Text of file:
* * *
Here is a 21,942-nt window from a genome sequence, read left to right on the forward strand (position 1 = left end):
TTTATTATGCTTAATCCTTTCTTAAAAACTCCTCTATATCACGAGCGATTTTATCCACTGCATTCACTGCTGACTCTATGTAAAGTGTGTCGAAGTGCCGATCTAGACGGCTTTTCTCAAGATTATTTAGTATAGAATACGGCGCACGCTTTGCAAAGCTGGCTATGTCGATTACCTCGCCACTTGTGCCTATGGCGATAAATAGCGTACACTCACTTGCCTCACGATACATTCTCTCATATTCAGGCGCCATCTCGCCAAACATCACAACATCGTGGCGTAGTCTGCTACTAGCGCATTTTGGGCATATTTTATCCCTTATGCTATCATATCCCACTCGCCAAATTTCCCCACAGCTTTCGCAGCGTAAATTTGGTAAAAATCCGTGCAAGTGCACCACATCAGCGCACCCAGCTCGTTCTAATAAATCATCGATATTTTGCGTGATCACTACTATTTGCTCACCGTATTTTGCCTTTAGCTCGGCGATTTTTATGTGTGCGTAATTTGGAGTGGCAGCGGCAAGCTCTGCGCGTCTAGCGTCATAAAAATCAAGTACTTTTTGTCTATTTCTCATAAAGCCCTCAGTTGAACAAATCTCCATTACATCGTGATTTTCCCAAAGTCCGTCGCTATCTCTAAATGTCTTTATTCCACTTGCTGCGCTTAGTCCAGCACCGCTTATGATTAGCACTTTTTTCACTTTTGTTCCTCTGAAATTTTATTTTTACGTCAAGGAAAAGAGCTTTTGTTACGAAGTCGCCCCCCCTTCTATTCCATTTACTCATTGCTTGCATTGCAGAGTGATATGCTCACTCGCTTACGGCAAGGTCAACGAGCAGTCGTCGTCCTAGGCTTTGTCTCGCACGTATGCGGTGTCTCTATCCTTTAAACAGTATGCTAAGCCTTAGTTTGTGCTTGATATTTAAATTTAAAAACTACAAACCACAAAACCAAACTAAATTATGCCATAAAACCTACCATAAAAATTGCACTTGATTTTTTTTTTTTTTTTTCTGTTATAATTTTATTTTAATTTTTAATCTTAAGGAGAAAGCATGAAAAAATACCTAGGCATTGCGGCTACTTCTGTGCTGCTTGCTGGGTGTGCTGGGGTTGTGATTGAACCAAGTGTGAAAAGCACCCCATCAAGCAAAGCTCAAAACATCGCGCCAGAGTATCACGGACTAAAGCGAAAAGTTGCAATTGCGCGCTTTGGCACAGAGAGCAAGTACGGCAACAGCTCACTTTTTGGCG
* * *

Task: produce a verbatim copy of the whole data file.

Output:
Here is a 21,942-nt window from a genome sequence, read left to right on the forward strand (position 1 = left end):
TTTATTATGCTTAATCCTTTCTTAAAAACTCCTCTATATCACGAGCGATTTTATCCACTGCATTCACTGCTGACTCTATGTAAAGTGTGTCGAAGTGCCGATCTAGACGGCTTTTCTCAAGATTATTTAGTATAGAATACGGCGCACGCTTTGCAAAGCTGGCTATGTCGATTACCTCGCCACTTGTGCCTATGGCGATAAATAGCGTACACTCACTTGCCTCACGATACATTCTCTCATATTCAGGCGCCATCTCGCCAAACATCACAACATCGTGGCGTAGTCTGCTACTAGCGCATTTTGGGCATATTTTATCCCTTATGCTATCATATCCCACTCGCCAAATTTCCCCACAGCTTTCGCAGCGTAAATTTGGTAAAAATCCGTGCAAGTGCACCACATCAGCGCACCCAGCTCGTTCTAATAAATCATCGATATTTTGCGTGATCACTACTATTTGCTCACCGTATTTTGCCTTTAGCTCGGCGATTTTTATGTGTGCGTAATTTGGAGTGGCAGCGGCAAGCTCTGCGCGTCTAGCGTCATAAAAATCAAGTACTTTTTGTCTATTTCTCATAAAGCCCTCAGTTGAACAAATCTCCATTACATCGTGATTTTCCCAAAGTCCGTCGCTATCTCTAAATGTCTTTATTCCACTTGCTGCGCTTAGTCCAGCACCGCTTATGATTAGCACTTTTTTCACTTTTGTTCCTCTGAAATTTTATTTTTACGTCAAGGAAAAGAGCTTTTGTTACGAAGTCGCCCCCCCTTCTATTCCATTTACTCATTGCTTGCATTGCAGAGTGATATGCTCACTCGCTTACGGCAAGGTCAACGAGCAGTCGTCGTCCTAGGCTTTGTCTCGCACGTATGCGGTGTCTCTATCCTTTAAACAGTATGCTAAGCCTTAGTTTGTGCTTGATATTTAAATTTAAAAACTACAAACCACAAAACCAAACTAAATTATGCCATAAAACCTACCATAAAAATTGCACTTGATTTTTTTTTTTTTTTTTCTGTTATAATTTTATTTTAATTTTTAATCTTAAGGAGAAAGCATGAAAAAATACCTAGGCATTGCGGCTACTTCTGTGCTGCTTGCTGGGTGTGCTGGGGTTGTGATTGAACCAAGTGTGAAAAGCACCCCATCAAGCAAAGCTCAAAACATCGCGCCAGAGTATCACGGACTAAAGCGAAAAGTTGCAATTGCGCGCTTTGGCACAGAGAGCAAGTACGGCAACAGCTCACTTTTTGGCG